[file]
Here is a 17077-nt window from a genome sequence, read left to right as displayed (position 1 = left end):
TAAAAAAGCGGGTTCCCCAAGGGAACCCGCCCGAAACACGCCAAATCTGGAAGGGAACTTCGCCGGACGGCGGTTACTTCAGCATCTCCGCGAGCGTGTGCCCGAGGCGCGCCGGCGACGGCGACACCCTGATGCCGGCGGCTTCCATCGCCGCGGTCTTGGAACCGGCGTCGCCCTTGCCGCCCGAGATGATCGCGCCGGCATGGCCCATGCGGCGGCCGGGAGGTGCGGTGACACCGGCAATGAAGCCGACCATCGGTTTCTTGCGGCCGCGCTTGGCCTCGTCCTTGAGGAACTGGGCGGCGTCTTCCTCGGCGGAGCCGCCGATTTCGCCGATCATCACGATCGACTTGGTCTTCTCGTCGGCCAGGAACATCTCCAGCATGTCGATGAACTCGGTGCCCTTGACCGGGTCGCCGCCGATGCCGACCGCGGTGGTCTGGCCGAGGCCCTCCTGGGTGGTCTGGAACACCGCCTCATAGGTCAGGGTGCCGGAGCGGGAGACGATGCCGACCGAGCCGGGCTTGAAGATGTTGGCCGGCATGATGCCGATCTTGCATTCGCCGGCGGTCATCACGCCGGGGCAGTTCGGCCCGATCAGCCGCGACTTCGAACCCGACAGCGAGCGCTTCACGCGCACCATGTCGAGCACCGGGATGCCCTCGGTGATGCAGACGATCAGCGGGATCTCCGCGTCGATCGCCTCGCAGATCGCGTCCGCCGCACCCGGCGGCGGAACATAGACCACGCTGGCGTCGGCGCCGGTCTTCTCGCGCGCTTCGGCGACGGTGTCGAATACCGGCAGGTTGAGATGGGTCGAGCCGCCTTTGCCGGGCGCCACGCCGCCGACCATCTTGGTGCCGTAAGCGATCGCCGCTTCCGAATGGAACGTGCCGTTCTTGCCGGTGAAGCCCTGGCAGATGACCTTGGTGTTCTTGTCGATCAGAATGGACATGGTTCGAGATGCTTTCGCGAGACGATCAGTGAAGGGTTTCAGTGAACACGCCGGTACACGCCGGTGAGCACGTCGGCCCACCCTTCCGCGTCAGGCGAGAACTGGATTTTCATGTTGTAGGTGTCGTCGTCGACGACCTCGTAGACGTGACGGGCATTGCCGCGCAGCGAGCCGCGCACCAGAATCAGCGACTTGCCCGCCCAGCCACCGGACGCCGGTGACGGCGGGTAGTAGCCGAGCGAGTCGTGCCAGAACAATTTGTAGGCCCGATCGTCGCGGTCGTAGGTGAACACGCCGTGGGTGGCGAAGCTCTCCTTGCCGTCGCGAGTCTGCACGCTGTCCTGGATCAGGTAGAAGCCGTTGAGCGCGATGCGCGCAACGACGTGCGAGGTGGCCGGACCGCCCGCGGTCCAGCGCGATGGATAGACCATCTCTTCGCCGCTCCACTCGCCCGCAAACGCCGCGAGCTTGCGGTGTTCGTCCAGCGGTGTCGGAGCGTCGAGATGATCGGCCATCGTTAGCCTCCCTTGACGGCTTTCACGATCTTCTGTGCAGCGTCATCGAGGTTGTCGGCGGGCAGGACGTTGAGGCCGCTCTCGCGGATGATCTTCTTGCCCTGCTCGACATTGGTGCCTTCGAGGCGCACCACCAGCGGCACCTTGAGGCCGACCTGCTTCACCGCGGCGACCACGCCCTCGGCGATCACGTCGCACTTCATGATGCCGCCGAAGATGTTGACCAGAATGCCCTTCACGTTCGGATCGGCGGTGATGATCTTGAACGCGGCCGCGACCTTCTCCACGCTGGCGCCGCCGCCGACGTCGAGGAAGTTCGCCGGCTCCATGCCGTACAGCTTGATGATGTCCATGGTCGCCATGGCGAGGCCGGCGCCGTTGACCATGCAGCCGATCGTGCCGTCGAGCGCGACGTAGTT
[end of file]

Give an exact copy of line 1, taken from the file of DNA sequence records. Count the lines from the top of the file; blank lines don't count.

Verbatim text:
Here is a 17077-nt window from a genome sequence, read left to right as displayed (position 1 = left end):